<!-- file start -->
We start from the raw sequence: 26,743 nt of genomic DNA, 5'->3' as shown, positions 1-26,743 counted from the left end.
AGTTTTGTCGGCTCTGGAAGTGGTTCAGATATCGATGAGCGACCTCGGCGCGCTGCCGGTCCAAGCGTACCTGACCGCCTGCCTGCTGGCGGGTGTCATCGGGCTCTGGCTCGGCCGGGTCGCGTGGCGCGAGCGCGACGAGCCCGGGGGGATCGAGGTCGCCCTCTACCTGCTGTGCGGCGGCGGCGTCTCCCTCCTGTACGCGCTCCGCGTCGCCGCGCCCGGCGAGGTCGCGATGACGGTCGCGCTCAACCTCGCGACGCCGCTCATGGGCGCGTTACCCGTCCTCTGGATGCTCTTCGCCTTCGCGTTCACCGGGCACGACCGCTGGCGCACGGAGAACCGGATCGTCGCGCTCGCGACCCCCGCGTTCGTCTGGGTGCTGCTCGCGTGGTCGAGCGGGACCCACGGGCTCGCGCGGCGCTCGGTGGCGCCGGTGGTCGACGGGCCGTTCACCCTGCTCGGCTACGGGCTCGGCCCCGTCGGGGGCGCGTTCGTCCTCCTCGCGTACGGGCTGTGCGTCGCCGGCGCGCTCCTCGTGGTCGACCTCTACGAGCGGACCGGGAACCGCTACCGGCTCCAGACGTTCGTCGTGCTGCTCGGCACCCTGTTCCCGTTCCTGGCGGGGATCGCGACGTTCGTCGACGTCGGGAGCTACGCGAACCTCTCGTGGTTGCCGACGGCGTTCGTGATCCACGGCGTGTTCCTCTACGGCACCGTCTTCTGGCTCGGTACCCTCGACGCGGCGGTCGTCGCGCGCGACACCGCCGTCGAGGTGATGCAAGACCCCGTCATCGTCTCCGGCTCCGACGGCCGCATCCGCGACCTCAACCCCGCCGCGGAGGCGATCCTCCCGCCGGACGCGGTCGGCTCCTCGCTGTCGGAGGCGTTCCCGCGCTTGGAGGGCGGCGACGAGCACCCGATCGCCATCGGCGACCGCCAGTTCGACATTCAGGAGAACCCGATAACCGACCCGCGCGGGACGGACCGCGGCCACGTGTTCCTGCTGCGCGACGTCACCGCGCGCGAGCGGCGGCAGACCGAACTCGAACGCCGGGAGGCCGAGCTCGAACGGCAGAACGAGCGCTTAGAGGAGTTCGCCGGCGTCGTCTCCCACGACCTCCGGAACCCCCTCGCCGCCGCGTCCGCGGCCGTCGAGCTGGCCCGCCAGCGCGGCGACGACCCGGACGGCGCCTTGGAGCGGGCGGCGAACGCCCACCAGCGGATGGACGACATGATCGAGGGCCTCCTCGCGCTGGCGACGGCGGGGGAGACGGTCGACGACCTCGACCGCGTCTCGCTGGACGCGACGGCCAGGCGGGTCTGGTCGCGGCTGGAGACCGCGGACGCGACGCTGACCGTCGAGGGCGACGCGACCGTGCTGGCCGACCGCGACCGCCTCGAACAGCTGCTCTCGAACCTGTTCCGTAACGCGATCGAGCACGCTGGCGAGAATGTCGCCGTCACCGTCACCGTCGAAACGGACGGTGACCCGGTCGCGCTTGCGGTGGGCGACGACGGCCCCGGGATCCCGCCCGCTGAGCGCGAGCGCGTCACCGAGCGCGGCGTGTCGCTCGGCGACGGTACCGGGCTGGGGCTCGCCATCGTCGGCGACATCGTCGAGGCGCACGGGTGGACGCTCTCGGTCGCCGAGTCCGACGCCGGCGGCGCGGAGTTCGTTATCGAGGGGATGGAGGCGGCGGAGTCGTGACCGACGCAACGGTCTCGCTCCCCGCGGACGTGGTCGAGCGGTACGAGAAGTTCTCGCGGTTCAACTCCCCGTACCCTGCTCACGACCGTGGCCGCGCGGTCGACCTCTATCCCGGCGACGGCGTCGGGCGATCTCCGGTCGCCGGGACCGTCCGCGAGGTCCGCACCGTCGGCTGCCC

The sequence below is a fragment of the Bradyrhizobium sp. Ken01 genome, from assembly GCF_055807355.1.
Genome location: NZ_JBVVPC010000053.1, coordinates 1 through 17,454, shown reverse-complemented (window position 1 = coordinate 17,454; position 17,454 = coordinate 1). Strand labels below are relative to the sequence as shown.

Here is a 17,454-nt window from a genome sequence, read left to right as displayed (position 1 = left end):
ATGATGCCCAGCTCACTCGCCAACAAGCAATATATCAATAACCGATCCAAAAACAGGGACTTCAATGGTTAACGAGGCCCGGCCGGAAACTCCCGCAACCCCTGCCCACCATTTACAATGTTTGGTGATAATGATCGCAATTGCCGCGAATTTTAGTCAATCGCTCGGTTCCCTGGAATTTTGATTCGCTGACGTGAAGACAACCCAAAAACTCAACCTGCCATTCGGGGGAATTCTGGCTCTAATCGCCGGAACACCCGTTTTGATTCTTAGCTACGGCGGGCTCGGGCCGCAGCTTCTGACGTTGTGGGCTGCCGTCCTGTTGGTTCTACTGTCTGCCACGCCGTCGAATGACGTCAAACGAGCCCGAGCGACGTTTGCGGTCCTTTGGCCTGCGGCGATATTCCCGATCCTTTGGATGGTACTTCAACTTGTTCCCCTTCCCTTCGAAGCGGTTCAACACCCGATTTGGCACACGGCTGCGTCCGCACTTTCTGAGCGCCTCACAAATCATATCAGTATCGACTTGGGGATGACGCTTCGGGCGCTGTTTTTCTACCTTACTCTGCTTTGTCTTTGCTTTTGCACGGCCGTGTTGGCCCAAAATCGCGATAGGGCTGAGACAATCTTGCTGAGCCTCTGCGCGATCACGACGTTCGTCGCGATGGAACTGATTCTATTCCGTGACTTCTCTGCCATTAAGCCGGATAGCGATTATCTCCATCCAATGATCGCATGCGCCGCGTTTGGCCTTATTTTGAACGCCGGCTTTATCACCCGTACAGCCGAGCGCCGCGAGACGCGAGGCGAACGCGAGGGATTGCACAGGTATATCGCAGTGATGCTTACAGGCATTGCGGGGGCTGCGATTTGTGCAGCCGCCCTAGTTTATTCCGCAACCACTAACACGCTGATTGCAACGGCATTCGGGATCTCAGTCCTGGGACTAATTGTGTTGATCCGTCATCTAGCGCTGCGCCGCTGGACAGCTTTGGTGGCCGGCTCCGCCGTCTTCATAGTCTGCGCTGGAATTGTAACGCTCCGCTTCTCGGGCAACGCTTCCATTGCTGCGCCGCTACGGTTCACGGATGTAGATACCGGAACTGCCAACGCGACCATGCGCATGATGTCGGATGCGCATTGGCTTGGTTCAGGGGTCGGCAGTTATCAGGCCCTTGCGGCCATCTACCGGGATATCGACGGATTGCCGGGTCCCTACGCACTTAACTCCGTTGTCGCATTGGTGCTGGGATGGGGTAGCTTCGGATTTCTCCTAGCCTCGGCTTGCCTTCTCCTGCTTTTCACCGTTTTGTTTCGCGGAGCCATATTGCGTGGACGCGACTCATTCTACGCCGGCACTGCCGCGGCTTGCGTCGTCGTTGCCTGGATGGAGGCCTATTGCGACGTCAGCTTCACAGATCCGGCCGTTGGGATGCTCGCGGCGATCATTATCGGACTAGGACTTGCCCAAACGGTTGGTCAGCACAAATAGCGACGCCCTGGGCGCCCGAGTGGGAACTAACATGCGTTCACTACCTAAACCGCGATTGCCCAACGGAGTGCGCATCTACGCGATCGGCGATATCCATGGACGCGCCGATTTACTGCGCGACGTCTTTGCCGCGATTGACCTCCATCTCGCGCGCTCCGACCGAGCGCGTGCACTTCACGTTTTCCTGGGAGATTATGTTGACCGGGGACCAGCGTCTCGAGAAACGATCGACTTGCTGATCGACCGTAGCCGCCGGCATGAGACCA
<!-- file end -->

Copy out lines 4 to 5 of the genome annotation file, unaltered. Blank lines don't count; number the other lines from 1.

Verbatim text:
Genome location: NZ_JBVVPC010000053.1, coordinates 1 through 17,454, shown reverse-complemented (window position 1 = coordinate 17,454; position 17,454 = coordinate 1). Strand labels below are relative to the sequence as shown.

Here is a 17,454-nt window from a genome sequence, read left to right as displayed (position 1 = left end):